In the first three postings, we learned what IoT (Internet of Things) is, its market prospects and applications as well as various IoT implementation technology trends. Today, let’s see how diverse companies are doing in the IoT market and what their strategies for survival are.
Alliances in the IoT War
Back in the mid 2000s when PCs were still a major force in the market, the industry was mostly dominated by a few companies like IBM and Microsoft. When the age of mobile devices started in the late 2000s, however, we began seeing much more diverse device providers and platform companies. The monopolizing enterprises have lost their power, and the competition to dominate the market has grown fiercer. The age of IoT is now taking us to a world where the boundaries between business territories are disappearing. Reflecting such trends, many companies are forming alliances in order to create their own ecosystems.
An American business research journal called BI Intelligence expected that the number of internet devices will grow from 1.9 billion at the end of 2013, to 9 billion in the year of 2018. When the market itself gets this big, it’s almost impossible for a single industrial sector or a single company to dominate the entire market. This is why companies are looking for ways to create alliances with those they used to fight against in the past.
How are they forming these alliances to survive in the IoT industry?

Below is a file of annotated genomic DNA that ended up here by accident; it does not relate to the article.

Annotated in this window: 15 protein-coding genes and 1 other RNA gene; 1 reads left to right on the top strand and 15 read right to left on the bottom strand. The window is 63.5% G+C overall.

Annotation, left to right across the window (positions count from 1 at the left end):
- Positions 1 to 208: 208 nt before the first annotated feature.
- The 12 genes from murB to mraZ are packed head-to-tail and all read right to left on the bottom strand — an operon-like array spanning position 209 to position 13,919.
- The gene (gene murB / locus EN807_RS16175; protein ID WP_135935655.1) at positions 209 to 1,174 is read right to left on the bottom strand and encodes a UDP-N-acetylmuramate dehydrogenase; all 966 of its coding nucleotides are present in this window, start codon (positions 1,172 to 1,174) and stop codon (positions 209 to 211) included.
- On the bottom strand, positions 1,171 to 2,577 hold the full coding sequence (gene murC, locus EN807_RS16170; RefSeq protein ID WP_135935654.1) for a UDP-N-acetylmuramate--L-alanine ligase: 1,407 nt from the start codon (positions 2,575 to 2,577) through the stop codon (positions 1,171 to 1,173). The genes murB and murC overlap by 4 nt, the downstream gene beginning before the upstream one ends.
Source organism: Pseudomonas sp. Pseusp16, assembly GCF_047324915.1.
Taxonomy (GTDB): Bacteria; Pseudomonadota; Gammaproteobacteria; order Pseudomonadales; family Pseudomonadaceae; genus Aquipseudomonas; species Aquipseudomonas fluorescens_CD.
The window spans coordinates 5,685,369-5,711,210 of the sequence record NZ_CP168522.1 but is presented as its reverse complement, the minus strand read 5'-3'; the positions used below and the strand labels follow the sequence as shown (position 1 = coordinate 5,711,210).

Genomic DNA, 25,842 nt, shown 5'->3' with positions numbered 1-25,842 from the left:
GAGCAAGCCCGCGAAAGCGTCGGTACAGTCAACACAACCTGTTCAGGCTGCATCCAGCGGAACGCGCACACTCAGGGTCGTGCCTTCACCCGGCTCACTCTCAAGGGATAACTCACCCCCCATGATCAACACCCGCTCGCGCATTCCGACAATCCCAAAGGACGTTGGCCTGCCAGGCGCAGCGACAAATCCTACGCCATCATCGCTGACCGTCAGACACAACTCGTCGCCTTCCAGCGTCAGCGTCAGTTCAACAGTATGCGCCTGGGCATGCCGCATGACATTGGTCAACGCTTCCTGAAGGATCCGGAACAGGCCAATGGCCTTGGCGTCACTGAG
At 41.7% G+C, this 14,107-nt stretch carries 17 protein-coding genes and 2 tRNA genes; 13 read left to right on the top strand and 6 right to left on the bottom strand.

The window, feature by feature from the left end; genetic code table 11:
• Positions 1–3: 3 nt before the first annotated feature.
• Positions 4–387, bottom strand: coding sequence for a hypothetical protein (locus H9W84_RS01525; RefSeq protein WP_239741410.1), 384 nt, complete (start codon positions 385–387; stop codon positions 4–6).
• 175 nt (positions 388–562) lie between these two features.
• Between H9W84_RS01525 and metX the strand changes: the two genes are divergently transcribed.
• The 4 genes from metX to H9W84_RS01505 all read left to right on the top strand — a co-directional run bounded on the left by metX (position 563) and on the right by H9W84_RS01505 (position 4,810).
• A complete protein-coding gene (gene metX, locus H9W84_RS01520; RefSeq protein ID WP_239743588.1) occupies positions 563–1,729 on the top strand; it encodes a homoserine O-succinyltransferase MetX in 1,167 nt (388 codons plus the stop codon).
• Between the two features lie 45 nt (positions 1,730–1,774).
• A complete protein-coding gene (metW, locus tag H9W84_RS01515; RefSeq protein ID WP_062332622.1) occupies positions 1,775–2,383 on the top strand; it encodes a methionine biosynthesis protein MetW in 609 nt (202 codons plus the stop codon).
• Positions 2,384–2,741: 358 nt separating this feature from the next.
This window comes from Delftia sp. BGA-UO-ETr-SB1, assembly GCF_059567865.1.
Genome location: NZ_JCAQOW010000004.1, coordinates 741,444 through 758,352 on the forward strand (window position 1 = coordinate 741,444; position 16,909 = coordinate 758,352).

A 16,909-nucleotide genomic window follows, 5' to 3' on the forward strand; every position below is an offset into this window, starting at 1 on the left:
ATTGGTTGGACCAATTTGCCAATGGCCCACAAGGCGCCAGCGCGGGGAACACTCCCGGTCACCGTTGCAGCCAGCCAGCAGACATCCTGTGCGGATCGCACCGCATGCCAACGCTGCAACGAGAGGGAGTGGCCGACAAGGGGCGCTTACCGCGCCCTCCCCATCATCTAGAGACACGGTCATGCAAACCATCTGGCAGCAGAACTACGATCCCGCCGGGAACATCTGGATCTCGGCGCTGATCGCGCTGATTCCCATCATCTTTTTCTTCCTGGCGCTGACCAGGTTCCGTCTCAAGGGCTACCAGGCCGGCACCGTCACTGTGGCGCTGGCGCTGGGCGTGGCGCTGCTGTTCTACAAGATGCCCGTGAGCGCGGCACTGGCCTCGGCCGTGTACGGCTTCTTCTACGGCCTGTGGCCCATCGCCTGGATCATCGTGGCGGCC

Movements and Strategies in Different IoT Sectors
The IoT industry can be divided roughly into device, network, and service sectors. The device sector is then subdivided into chips and electronics, the network sector into equipment/solutions and telecommunication, and the service sector into solutions and services. Let’s take a look at what type of strategies are being deployed by these companies in each sector.
The Device Sector
Chip providers are pushing to launch SoC (System-on-Chip) for intelligent objects as well as cooperation/strategic M&A with software and solution companies to have them use their chips. They also provide open platform/SDK (Software Development Kit) for easier connections, to create a new IoT ecosystem. These companies include Intel, Qualcomm, and ARM.
Intel’s strategy is to focus on an end-to-end solution covering the entire IoT service sector including intelligent equipment, the complex system, and data analytics. They’re introducing hardware products such as SoC and a 3D camera for intelligent objects like quark processors, intelligent gateways, as well as smart watches and personal assistant headsets.